# The Naked Scientists Forum

#### harryneild

• Full Member
• Posts: 88
##### Quick question about the atom
« on: 06/01/2006 16:37:11 »
In my class today my teacher told me that the electrons orbiting the nucleus of an atom were held in orbit by two forces. Magnetic and mainly gravitational. I thought that this was questionable because ive heard of the analogy that the nucleus of an atom is relatively the size of a fly if the electrons orbits were the size of st. pauls cathedral. That is relatively large distance and the masses involved, especially the electron's tiny mass, are small. Because the force of gravity depends on the mass the distance between both of the particle i thought that this force would be negligible. Would appreciate any help.
Thankyou :)

#### rosy

• Neilep Level Member
• Posts: 1018
• Chemistry
##### Re: Quick question about the atom
« Reply #1 on: 06/01/2006 17:13:46 »
Interesting... are you sure you heard your teacher right? What level is this class at? Is he/she supposed to be a physics teacher?

The main force holding electrons in their atomic orbits is the attraction of opposite charges, which doesn't seem to be mentioned at all.

For a hydrogen atom:
Gravitational force
G=6.6742 x 10^-11 M^3 kg^-1 s^-2
m(proton)=1.67 x 10^-27 C
m(electron)=9.11 x 10^-31 C
F(gravitational)=G*m(proton)*m(electron)/r^2
Coulomb's law
epsilon0=8.85 x 10^-12 C^2 N-1 m-2
e=1.60 x 10^-19 C
F(coulomb's)=1/(4*pi*epsilon0)*e^2/r^2

So, for a hydrogen atom (one electron, one proton)
F(coulomb)/F(gravitational)= 2.27 x 10^39

The effect of the gravitational force here is as near zero as makes no difference.

#### harryneild

• Full Member
• Posts: 88
##### Re: Quick question about the atom
« Reply #2 on: 06/01/2006 17:18:28 »
Lol thanks. Im at GSCE and my chemistry teacher's knowlegde is not so good i think. Thanks aloot for clearing that up for me and for quick reply.

#### simeonie

• Sr. Member
• Posts: 351
##### Re: Quick question about the atom
« Reply #3 on: 09/01/2006 21:01:29 »
A lot of complicated equasiony thingys there! Yeah I am at GCSE and I learnt about that. I did learn though that the opposite charges are what holds the electrons in there shells. Coz electrons hav -ve charge right? and Protons have +ve so I presume that why they stay in.
« Last Edit: 27/06/2009 15:12:54 by BenV »

#### rosy

• Neilep Level Member
• Posts: 1018
• Chemistry
##### Re: Quick question about the atom
« Reply #4 on: 10/01/2006 12:15:42 »
Yes... the positive charge of the nucleus holds the negatively charged electrons in their orbits (um, it's all a bit more complicated than that in that the electrons are wave- as well as particle- like, and don't really have orbits in the sense in which planets do, just regions where they're likely to be found, but that's probably not something you want to worry about at the moment).
What holds the protons (all of them positively charged) together is another question entirely. I'm told it's called "the strong force" (yes, there is a weak force, but I've *no* idea what that does, ask a physicist).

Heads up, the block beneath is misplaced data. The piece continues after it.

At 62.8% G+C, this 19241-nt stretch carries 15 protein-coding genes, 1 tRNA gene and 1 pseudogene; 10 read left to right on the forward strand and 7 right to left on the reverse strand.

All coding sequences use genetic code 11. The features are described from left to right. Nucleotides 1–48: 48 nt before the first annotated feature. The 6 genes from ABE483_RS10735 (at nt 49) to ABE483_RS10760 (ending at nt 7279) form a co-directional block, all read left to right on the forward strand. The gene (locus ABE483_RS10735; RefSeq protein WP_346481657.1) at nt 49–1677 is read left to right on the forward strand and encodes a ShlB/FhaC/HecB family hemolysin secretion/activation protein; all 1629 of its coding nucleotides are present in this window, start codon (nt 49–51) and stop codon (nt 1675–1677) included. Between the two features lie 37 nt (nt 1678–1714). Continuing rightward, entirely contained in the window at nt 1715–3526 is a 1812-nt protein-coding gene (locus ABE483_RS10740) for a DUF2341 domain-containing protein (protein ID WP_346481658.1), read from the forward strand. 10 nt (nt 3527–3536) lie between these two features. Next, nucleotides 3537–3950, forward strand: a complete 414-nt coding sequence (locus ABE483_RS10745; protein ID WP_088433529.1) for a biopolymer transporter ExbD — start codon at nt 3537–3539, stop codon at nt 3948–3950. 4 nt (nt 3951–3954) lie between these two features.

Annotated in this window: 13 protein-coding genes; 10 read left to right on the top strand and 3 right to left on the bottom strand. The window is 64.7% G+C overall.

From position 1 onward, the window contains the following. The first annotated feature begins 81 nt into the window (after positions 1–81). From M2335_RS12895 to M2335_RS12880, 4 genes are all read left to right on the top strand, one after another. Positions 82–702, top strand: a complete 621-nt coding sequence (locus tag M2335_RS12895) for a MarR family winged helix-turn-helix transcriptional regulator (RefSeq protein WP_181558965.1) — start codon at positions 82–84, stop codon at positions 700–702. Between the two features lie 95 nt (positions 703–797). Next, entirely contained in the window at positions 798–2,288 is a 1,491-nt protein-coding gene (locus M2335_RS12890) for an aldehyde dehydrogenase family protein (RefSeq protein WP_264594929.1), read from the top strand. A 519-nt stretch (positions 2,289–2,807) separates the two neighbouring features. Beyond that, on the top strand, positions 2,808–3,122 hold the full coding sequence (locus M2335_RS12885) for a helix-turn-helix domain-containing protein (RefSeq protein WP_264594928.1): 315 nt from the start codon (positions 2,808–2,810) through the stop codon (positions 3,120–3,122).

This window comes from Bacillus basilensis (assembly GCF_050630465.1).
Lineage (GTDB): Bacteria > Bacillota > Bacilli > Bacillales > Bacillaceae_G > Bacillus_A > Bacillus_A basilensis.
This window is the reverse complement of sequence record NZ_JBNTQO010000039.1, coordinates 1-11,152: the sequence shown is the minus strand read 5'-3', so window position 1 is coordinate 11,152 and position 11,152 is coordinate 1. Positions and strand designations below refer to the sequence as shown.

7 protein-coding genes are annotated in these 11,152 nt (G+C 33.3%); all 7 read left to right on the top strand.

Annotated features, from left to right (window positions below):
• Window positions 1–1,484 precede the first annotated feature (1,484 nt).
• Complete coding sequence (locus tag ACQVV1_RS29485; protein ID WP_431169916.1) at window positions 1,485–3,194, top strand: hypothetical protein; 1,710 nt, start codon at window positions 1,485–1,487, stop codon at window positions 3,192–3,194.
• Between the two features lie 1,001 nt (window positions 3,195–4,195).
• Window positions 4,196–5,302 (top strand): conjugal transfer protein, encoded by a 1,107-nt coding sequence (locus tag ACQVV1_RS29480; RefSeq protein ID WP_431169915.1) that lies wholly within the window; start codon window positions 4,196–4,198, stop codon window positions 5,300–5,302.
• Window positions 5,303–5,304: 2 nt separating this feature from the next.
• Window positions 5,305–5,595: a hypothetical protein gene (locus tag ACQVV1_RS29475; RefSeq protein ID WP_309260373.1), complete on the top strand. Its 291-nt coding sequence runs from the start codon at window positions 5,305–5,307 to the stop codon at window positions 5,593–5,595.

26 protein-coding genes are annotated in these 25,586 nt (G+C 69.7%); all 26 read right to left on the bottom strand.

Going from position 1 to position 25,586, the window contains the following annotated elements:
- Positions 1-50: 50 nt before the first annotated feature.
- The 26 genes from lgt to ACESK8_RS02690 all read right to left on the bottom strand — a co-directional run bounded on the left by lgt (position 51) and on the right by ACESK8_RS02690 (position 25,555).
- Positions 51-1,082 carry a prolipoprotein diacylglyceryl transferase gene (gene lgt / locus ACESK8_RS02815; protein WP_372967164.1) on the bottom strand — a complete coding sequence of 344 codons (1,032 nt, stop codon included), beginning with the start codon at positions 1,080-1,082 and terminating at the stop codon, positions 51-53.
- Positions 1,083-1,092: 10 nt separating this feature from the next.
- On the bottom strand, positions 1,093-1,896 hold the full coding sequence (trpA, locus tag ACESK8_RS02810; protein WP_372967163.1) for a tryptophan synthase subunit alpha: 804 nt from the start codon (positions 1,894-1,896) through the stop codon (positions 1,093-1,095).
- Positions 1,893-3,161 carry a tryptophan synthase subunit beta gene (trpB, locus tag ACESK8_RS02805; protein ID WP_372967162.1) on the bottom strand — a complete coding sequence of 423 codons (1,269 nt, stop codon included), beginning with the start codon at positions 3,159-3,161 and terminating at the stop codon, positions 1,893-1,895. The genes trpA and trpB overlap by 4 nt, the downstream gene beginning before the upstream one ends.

If you really want to wind your teachers up, try asking them about that. Tho' if your teacher thinks electrons stay put due to gravity you might not want to trust their answer.

#### Soul Surfer

• Neilep Level Member
• Posts: 3345
• keep banging the rocks together
##### Re: Quick question about the atom
« Reply #5 on: 10/01/2006 14:03:45 »
Please check carefully and politely with your teacher if you heard right when you thought that you had been told that the main force holding an atom together was gravitiational.  If he or she thinks that it IS gravity holding atoms together please refer them to this web page and we will sort them out.  This is a very bad error in the understanding of basic physics and it must not be allowed to continue.

The strong force is a bit like having the particles connected by elastic bands they are quite floppy when the particles are close together and get stiff when they get far apart and when they break the ping back and there are new particles at the broken ends of the elastic bands.  That's why you never find quarks on their own.

The weak force is more like induced electromagnetism except that it also works for neutral particles.  It involves very heavy "photons" and only has a very short range.

Learn, create, test and tell
evolution rules in all things
God says so!

#### harryneild

• Full Member
• Posts: 88
##### Re: Quick question about the atom
« Reply #6 on: 10/01/2006 16:01:05 »
yes i have sorted it out and the teacher did actually believe that it was gravity. I think that she may have gotten mixed up with the analogy of the planets that is often used. But i suppose everyone makes mistakes :)

About the strong force, is that the force that holds quarks together to make the particles such as proton neutron etc.

If weak force is for neutral particles what stops the protons escaping and being pulled towards the elctron shells
« Last Edit: 10/01/2006 16:05:14 by harryneild »

#### wim

• Full Member
• Posts: 66
##### Re: Quick question about the atom
« Reply #7 on: 10/01/2006 21:58:53 »
finally a question i like
atoms are kept together by four forces
gravitation, electromagnetism, strong and weak force
electromagnetism : the elektrons are kept in orbit bij the positive charge of the nucleus
gravitation : most weak force of the four , gravitation occurs everywhere butt it isn't really important for keeping the atom together, kick that teachers ass
strong force: keeps the protons(positively charged) together and forms the nucleus
weak force: Important because they are responsible for stabilizing particles through the process of radioactive decay, in which a neutron(no charge) in the nucleus changes into a proton and an electron.

#### The Naked Scientists Forum

##### Re: Quick question about the atom
« Reply #7 on: 10/01/2006 21:58:53 »